Erlang intro


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Erlang intro

  1. 1. Introduction to Functional Programming Vasilij Savin AACIMP 2011
  2. 2. Background: Telecom issues● No down time allowed● Solution has to be VERY scalable (millions operations per second)● Maintainable software● Distributed systems
  3. 3. History of Erlang● Need for robust fault-tolerant language● Ericsson did not find one to suit the needs● Based originally on Prolog – Inherits many syntax concepts● Later rewritten with C for performance● Opensource from 2001
  4. 4. Erlang distinguished properties● Concurrency● Hot code loading● Distributed● Soft real-time● Robust
  5. 5. What Erlang is NOT?● Object-oriented● C syntax follower● Shared memory ideology follower● SILVER BULLET
  6. 6. What Erlang is NOT good for?● Front-end web development● GUI programming● Desktop applications
  7. 7. Erlang in the Real World: Companies● Klarna (e-commerce)● Mobile Arts (telecom)● Ericsson (telecom)● Goldman Sachs (banking)● Facebook (social network)
  8. 8. Erlang in the Real World: Products● Ejabberd (instant messanging server)● YAWS (webserver)● Facebook chat● Firmware in Ericsson products● Varios telecom services
  9. 9. Paradigm comparisonImperative (structured, Functionalprocedural) Treats computation as theComputation in terms of evaluation of mathematicalstatements that directly functions avoiding statechange a program state and mutable data.Object-orientedTreats datafields as"objects" manipulated onlythrough pre-definedmethods
  10. 10. The biggest challenge ahead:Unlearning what you already know
  11. 11. Basic Concepts● Functions are First Class citizens● Functions are purely functional● Iteration is achieved through recursion● Execution Flow control is done with pattern matching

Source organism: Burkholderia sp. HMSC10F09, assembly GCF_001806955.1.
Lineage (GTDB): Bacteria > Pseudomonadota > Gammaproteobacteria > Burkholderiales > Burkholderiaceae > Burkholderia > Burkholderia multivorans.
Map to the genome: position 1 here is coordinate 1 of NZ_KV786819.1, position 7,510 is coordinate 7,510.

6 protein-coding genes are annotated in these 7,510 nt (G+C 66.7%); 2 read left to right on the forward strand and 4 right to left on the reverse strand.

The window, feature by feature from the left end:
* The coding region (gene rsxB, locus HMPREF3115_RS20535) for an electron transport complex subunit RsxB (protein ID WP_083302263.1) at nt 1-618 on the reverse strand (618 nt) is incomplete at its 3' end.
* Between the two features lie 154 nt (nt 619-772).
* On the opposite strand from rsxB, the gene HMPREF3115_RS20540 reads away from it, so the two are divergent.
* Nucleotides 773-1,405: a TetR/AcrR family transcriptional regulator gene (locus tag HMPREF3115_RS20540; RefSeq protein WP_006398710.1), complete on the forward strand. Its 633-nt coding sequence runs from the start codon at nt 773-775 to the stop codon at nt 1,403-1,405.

12. 12. Data Types● Integers● Floats● Atoms● Lists● Tuples
  13. 13. Integers● B#Val is used to store > 16#FF. numbers in base < B > 255● $Char - ascii value > $B.● Large integers are converted 66 to bignums● Max size depends on physical constraints
  14. 14. Floats● Calculations are not very -123.456 efficient 12.24E-10● Stored as double● Follow IEEE 754 standard
  15. 15. Atoms● Atoms are constant literals magic_tag● Start with a lower case letter A quoted tag or are encapsulated by ’ ’ _can include blanks● Any character code is allowed within an atom if using ’ ’● Letters integers and _ are allowed if the atom starts with a lower case letter
  16. 16. Tuples● Tuples are used to store a {123, bcd} fixed number of items {123, def, abc}● Tuples of any size are allowed {person, Bass, Savin}● Must contain valid Erlang {abc, {def, 12.3}, “jkl”} expressions {}● Tuple Arity – number of elements in tuple
  17. 17. Lists● Used to store a variable [1,2,quoted number of items Atom,atom,"str",123.12, {tuple,1}]● Lists are dynamically sized > [97,98,99,4,5,6].● Strings in Erlang are lists of ASCII values [97,98,99,4,5,6]● Lists are written beginning > [233]. with a [ and ending with a ] "é"● Elements are separated by > [65,66,68]. commas "ABD"
  18. 18. Lists II● A recursive list definition “ABC” “DEF” == “ABCDEF” consists of a head and a tail Not recommended● Lists whose last Tail term is [] (inefficient) are called: proper lists > [1,2,3,4] – [2,3].● Appended automatically [1,4]● Improper lists are of limited > [1,2,3] ++ [4,5,6]. use [1,2,3,4,5,6]